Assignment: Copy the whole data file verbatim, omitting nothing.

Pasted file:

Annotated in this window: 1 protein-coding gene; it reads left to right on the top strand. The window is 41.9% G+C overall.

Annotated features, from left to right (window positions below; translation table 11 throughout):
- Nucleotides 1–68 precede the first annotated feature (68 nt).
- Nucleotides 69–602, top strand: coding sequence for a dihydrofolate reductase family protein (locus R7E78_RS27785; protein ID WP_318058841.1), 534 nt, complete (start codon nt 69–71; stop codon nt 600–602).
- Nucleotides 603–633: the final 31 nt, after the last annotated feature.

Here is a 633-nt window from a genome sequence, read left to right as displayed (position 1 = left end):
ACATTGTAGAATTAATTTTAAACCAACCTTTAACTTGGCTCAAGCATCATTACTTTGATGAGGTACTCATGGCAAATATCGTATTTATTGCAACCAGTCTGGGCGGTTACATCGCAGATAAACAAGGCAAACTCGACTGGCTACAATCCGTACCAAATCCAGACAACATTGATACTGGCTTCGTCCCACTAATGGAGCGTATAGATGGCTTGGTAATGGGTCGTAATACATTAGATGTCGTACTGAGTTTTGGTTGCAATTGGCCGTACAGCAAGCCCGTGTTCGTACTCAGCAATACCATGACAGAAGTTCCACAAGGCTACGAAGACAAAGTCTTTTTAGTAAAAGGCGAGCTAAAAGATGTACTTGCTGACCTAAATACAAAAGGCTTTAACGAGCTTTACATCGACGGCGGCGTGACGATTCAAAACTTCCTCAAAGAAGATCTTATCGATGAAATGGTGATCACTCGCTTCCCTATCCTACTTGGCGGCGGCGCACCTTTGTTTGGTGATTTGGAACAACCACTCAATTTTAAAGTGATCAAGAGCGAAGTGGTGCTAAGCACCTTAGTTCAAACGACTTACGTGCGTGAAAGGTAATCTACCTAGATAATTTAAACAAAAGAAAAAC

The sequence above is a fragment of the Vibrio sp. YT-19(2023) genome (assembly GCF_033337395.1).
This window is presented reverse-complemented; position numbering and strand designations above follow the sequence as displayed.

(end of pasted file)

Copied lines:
Annotated in this window: 1 protein-coding gene; it reads left to right on the top strand. The window is 41.9% G+C overall.

Annotated features, from left to right (window positions below; translation table 11 throughout):
- Nucleotides 1–68 precede the first annotated feature (68 nt).
- Nucleotides 69–602, top strand: coding sequence for a dihydrofolate reductase family protein (locus R7E78_RS27785; protein ID WP_318058841.1), 534 nt, complete (start codon nt 69–71; stop codon nt 600–602).
- Nucleotides 603–633: the final 31 nt, after the last annotated feature.

Here is a 633-nt window from a genome sequence, read left to right as displayed (position 1 = left end):
ACATTGTAGAATTAATTTTAAACCAACCTTTAACTTGGCTCAAGCATCATTACTTTGATGAGGTACTCATGGCAAATATCGTATTTATTGCAACCAGTCTGGGCGGTTACATCGCAGATAAACAAGGCAAACTCGACTGGCTACAATCCGTACCAAATCCAGACAACATTGATACTGGCTTCGTCCCACTAATGGAGCGTATAGATGGCTTGGTAATGGGTCGTAATACATTAGATGTCGTACTGAGTTTTGGTTGCAATTGGCCGTACAGCAAGCCCGTGTTCGTACTCAGCAATACCATGACAGAAGTTCCACAAGGCTACGAAGACAAAGTCTTTTTAGTAAAAGGCGAGCTAAAAGATGTACTTGCTGACCTAAATACAAAAGGCTTTAACGAGCTTTACATCGACGGCGGCGTGACGATTCAAAACTTCCTCAAAGAAGATCTTATCGATGAAATGGTGATCACTCGCTTCCCTATCCTACTTGGCGGCGGCGCACCTTTGTTTGGTGATTTGGAACAACCACTCAATTTTAAAGTGATCAAGAGCGAAGTGGTGCTAAGCACCTTAGTTCAAACGACTTACGTGCGTGAAAGGTAATCTACCTAGATAATTTAAACAAAAGAAAAAC

The sequence above is a fragment of the Vibrio sp. YT-19(2023) genome (assembly GCF_033337395.1).
This window is presented reverse-complemented; position numbering and strand designations above follow the sequence as displayed.